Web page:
Oil at four-year low after Saudi Arabia cuts US prices
Front-month Brent crude touches a low of $82.08, its weakest since October 2010
OPEC’s secretary general last week said production next year would not vary much from 2014
Brent crude oil fell to a more than four-year low near $82 a barrel on Tuesday, after top oil exporter Saudi Arabia cut sales prices to the United States.
Front-month Brent crude touched a low of $82.08, its weakest since October 2010, and was down $2.10 at $82.68 a barrel.
US light crude was down $2.20 at $76.58 a barrel. It touched a session low of $75.84, its weakest since October 2011, as its discount to Brent hovered around $6.
The Brent price plunged more than 50 cents below last month’s low of $82.60 before recovering.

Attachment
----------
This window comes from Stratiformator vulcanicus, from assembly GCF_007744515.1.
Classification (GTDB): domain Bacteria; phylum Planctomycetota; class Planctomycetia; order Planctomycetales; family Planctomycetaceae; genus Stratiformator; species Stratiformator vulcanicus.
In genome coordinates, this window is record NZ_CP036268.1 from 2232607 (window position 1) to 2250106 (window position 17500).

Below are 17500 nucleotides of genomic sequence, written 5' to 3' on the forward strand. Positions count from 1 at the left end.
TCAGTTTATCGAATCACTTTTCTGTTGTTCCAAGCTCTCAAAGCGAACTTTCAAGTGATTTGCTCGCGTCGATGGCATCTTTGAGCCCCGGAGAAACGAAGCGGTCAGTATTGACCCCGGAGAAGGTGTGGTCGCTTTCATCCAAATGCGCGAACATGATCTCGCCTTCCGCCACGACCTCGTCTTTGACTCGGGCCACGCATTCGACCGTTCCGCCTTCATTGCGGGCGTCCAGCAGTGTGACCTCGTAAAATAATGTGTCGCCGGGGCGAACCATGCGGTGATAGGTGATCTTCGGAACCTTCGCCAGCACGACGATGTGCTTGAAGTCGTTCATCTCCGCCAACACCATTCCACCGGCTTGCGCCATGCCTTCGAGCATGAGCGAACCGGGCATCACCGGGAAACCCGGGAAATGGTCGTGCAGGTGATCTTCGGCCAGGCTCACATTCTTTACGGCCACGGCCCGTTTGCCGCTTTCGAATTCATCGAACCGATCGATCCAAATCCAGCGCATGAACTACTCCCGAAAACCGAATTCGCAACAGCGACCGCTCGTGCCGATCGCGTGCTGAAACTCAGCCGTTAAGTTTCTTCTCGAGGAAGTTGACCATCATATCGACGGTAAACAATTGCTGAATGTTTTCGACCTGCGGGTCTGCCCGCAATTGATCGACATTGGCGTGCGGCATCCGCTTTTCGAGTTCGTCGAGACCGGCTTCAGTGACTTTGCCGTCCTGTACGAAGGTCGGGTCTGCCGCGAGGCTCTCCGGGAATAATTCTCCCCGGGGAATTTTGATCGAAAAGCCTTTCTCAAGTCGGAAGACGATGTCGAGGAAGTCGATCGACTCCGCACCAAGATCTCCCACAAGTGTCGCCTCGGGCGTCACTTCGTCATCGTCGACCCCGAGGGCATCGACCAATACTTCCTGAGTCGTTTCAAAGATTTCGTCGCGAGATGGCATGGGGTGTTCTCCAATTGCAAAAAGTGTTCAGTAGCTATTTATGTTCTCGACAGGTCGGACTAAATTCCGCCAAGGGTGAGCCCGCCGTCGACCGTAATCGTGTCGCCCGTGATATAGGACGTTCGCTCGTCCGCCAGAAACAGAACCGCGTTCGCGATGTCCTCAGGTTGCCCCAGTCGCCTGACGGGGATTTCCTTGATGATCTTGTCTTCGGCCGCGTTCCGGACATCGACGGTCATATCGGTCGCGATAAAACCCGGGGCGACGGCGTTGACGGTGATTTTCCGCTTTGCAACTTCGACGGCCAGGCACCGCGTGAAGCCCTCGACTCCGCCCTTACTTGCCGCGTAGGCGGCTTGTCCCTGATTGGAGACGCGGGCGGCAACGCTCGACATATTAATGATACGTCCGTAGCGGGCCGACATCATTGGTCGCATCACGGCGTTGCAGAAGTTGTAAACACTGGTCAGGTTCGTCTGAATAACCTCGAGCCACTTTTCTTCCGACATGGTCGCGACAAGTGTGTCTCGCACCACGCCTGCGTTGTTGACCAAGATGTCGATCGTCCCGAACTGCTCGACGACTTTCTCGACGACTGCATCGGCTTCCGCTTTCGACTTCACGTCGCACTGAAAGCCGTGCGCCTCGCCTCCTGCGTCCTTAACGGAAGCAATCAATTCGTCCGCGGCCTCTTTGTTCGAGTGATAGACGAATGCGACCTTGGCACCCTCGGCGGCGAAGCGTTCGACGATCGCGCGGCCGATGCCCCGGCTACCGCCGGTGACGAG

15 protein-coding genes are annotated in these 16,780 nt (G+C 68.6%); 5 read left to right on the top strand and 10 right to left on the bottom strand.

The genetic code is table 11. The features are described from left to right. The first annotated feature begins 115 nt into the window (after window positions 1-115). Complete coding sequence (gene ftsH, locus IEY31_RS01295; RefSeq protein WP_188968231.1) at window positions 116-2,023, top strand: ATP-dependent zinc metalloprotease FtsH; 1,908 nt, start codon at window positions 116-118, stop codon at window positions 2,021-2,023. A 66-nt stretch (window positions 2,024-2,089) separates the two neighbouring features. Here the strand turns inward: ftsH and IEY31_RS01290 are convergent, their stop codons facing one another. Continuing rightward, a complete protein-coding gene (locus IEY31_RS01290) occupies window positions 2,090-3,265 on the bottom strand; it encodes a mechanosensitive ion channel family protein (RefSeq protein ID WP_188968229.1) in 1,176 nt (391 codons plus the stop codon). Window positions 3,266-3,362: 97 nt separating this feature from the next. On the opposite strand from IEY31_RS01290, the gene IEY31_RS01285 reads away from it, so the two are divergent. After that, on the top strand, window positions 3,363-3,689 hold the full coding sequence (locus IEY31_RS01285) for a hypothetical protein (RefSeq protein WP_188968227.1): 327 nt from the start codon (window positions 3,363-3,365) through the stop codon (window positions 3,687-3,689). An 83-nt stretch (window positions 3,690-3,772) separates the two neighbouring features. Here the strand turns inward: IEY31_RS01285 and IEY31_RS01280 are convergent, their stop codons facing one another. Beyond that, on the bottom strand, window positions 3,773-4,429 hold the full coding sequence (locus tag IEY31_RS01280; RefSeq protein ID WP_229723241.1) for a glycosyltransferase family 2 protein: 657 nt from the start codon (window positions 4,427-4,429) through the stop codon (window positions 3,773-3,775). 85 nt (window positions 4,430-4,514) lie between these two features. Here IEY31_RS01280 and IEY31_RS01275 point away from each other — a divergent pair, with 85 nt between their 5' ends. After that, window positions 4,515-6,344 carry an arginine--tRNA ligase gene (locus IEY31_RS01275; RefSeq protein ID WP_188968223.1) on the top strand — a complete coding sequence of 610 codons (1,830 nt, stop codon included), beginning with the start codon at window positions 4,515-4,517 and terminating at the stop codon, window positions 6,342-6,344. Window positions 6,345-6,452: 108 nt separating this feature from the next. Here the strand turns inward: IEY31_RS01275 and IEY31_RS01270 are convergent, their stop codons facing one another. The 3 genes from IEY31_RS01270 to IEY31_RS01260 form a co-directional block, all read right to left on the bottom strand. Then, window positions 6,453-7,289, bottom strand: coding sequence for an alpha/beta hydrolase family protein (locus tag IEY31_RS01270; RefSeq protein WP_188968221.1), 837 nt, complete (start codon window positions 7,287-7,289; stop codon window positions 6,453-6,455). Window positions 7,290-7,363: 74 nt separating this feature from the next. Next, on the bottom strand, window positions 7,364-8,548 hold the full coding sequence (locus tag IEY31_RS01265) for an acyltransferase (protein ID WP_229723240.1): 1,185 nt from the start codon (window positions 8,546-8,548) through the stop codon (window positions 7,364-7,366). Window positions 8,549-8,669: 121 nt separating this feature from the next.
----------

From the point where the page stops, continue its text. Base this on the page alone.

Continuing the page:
The world’s top exporter increased its December sales prices, relative to benchmarks, to Asia and Europe on Monday, but lowered prices to the United States, a smaller export market.
The absence of signs that the Organization of the Petroleum Exporting Countries (OPEC) could curb output in a well supplied market also continued to weigh on sentiment.
The oil cartel will meet on November 27th in Vienna to discuss its output targets for next year.
Members Venezuela and Ecuador are working on a joint proposal to defend oil prices, but the United Arab Emirates oil minister said the group is “not panicking.”
OPEC’s secretary general last week said production next year would not vary much from 2014, and members Iran and Kuwait have said a cut in output at the next meeting was unlikely.
There is a growing lobby in the United States to lift a 40-year ban on US crude exports which if successful could ease a supply glut in the Atlantic Basin.
A stronger dollar was also weighing on oil prices, making the commodity more expensive for buyers using other currencies. The dollar touched a four-year high on Monday, before slipping back slightly on Tuesday.